• Changes to the risk mitigation hedging exemption: for banking entities with significant trading assets and liabilities, the proposal removes the requirements for correlation analysis as well as the requirement that the hedging activity must “demonstrably reduce or otherwise significantly mitigate” one or more specific identifiable risks. In addition, the proposal removes enhanced documentation requirements for financial instruments commonly used by the trading desk to hedge risk. For banking entities with moderate trading assets and liabilities the proposed requirements are further simplified in that the only requirement that applies is that the hedge is designed at inception to reduce or significantly mitigate one or more specific risks and is subject to ongoing calibration.

Key proposed changes: Covered funds

The changes proposed with respect to the covered funds provisions are significantly less relative to the proposed proprietary trading changes.  Key highlights include:

  • Definition of covered funds: while the Agencies have posed several questions seeking comments with respect to the definition of covered funds, the proposal does not include any specific change yet with respect to the definition.
  • Banking entity status of foreign excluded funds: No changes have been proposed to address the banking entity status for foreign excluded funds while comments have been requested.  However, temporary relief from enforcement for qualifying foreign excluded funds is extended for addition year, i.e., until July 21, 2019.
  • Underwriting and market making for third party covered funds: as per the proposal, banking entity that does not organize or sponsor the covered fund would no longer need to include in its aggregate fund limit and capital deduction that value of any ownership interests of the covered fund acquired or retained under these exemptions.
  • Expansion of the risk mitigating hedging exemption: the proposal restores the exemption from the original 2011 proposal that would allow the banking entity to hold a covered fund interest as a risk mitigating hedge when acting as an intermediary on behalf of a customer to facilitate the exposure by the customer to the profits and losses of the covered fund.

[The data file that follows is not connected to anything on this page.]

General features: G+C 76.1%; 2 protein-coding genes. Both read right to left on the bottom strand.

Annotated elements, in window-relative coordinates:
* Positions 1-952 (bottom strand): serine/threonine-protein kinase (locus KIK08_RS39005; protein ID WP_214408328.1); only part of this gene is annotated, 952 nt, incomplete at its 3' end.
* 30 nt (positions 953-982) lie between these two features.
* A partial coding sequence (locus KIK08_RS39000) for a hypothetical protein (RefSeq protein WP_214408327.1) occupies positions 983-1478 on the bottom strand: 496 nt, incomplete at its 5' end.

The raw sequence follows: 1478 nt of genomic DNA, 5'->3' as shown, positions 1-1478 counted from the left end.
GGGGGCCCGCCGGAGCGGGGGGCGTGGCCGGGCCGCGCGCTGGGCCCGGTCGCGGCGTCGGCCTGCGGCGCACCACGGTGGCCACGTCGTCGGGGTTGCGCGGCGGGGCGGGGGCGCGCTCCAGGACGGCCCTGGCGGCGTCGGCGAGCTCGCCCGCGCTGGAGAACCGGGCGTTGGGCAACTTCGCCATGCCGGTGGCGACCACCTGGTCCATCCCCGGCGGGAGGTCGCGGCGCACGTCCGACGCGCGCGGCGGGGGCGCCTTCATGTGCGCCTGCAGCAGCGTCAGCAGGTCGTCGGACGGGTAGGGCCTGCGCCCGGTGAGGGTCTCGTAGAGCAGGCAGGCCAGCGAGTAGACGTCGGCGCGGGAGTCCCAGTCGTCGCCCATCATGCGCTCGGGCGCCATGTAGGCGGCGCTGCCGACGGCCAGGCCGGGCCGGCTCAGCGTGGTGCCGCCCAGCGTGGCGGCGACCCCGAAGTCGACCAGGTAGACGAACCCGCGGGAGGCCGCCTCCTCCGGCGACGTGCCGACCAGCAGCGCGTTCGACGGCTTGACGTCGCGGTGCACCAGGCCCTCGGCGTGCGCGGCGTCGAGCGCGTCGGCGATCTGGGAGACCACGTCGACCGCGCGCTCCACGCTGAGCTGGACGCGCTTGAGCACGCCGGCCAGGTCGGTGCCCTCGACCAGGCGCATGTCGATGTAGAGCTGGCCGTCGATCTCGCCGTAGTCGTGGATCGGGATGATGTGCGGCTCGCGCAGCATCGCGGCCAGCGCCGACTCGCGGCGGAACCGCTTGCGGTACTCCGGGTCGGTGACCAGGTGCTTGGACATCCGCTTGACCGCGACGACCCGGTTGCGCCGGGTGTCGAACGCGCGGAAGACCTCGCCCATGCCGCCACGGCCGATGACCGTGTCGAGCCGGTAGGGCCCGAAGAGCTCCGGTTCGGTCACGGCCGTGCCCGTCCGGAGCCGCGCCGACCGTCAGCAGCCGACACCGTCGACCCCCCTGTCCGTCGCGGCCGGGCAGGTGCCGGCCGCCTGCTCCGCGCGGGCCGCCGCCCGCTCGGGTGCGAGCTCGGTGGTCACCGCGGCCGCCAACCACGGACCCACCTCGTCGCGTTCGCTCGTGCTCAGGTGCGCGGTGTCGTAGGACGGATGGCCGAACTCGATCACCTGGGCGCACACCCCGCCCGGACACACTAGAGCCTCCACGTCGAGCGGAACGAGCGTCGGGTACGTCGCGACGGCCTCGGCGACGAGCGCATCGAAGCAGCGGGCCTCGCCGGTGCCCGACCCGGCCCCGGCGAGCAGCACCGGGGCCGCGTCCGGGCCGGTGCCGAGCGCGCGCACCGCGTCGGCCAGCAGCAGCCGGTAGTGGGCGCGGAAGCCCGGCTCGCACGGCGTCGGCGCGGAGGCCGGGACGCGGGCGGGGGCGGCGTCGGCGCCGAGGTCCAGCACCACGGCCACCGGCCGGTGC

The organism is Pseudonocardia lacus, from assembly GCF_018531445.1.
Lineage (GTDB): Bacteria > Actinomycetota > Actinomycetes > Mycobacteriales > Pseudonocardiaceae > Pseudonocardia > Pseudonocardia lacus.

Key proposed changes: Compliance program and metrics reporting

Under this proposal the compliance program is determined solely by the size of the banking entity’s trading assets and liabilities, unlike the 2013 Final Rule where the size of the banking entity’s total consolidated assets was used a measure to determine the type of compliance program. Key highlights of the proposal include:

  • Compliance program:Banking entity with significant trading assets and liabilities would be required to implement a six-pillar compliance program and would be required to report metrics. Banking entities with moderate trading assets and liabilities would be required to implement a simplified and tailored compliance program by incorporating Volcker Rule compliance into its existing policies and procedures.  Banking entities in the limited trading assets and liabilities category would benefit from presumed compliance and would have no obligation to demonstrate compliance on an ongoing basis.
  • CEO attestation requirements:the proposal would maintain the CEO attestation requirements for all banking entities with significant and moderate trading assets and liabilities. However, the proposal would eliminate Appendix B of the 2013 Final Rule, which specified enhanced minimum standards for compliance programs of large banking entities and banking entities engaged with significant trading activities.
  • Metrics reporting requirements: the Agencies propose several changes with respect to metrics reporting including the following: a) replacing the Customer-Facing Trade Ratio with a new Transaction Volumes metric, Inventory Turnover with a new Positions metric, and eliminating inventory aging data for derivatives; b) limiting the applicability of Position, Transaction Volume and Securities Inventory Aging to market making and underwriting desks; (c) adding requirements to provide qualitative and descriptive information with respect to: each trading desk, quantitative measurements and narrative statement; (d) extending the time for reporting to 20 days after the calendar month end ( as opposed to 10 days per the 2013 Final Rule) for banks with trading assets and liabilities greater than $50 billion.

Key proposed changes: Specific to foreign banking organizations (FBOs)

The proposal offers some relief to FBOs with respect to the Trading Outside the U.S. (TOTUS) proprietary trading exemption and Solely Outside the U.S. (SOTUS) covered funds exemption.  Key proposed changes include: